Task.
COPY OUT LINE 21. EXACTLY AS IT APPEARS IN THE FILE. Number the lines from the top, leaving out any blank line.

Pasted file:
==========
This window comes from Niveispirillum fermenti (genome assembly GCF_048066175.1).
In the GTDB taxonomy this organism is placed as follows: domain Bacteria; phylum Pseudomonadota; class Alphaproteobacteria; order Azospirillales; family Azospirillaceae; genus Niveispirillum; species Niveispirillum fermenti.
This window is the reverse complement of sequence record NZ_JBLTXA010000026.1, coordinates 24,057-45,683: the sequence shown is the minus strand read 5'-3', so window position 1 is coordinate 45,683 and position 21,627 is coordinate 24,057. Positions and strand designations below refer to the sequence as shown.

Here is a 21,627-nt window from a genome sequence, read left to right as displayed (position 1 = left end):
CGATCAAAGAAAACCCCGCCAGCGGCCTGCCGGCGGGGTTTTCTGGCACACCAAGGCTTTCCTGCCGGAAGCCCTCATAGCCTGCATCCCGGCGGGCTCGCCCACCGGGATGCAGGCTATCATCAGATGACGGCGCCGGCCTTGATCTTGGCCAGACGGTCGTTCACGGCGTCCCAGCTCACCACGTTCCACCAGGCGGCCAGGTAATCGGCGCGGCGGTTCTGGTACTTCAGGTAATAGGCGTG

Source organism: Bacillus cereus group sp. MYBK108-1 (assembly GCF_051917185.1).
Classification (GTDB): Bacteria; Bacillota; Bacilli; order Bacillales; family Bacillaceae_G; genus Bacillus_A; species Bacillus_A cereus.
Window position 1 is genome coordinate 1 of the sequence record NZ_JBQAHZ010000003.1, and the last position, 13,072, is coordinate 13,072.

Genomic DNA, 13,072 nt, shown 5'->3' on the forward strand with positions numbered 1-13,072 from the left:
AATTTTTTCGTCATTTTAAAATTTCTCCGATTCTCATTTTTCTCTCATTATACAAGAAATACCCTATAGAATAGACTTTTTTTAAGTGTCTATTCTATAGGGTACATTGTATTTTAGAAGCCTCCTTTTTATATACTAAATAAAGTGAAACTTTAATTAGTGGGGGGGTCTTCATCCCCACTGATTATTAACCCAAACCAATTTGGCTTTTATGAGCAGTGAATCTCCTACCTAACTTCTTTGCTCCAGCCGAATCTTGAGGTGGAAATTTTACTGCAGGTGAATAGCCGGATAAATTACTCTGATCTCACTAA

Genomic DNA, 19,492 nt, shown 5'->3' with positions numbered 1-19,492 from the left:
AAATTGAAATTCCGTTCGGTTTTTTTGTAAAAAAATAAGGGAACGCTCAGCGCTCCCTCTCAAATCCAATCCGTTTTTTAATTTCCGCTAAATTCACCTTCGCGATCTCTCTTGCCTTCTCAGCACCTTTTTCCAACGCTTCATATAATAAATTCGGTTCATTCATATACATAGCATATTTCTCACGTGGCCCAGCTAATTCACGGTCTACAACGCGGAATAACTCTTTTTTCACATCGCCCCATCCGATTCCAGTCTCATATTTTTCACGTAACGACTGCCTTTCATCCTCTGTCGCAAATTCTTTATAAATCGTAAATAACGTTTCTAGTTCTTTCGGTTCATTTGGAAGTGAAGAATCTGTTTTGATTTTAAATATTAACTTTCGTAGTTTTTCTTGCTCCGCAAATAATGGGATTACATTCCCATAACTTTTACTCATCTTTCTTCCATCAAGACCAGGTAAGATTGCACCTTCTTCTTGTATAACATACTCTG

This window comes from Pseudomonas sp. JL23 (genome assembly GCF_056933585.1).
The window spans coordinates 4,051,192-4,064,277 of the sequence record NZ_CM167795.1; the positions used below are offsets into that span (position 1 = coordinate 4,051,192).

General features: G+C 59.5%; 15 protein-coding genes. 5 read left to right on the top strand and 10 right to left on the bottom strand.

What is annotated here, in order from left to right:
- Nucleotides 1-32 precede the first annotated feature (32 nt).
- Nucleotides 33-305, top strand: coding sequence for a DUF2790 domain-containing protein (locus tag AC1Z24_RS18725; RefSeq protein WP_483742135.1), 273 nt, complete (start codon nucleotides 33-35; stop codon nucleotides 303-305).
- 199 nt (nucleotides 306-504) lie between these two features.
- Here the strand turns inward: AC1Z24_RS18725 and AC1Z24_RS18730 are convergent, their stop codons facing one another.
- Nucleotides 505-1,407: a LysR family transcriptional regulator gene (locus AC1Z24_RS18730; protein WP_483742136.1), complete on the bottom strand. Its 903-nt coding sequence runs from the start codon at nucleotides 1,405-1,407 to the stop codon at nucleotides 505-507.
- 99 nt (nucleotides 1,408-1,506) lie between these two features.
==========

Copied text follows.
- Nucleotides 505-1,407: a LysR family transcriptional regulator gene (locus AC1Z24_RS18730; protein WP_483742136.1), complete on the bottom strand. Its 903-nt coding sequence runs from the start codon at nucleotides 1,405-1,407 to the stop codon at nucleotides 505-507.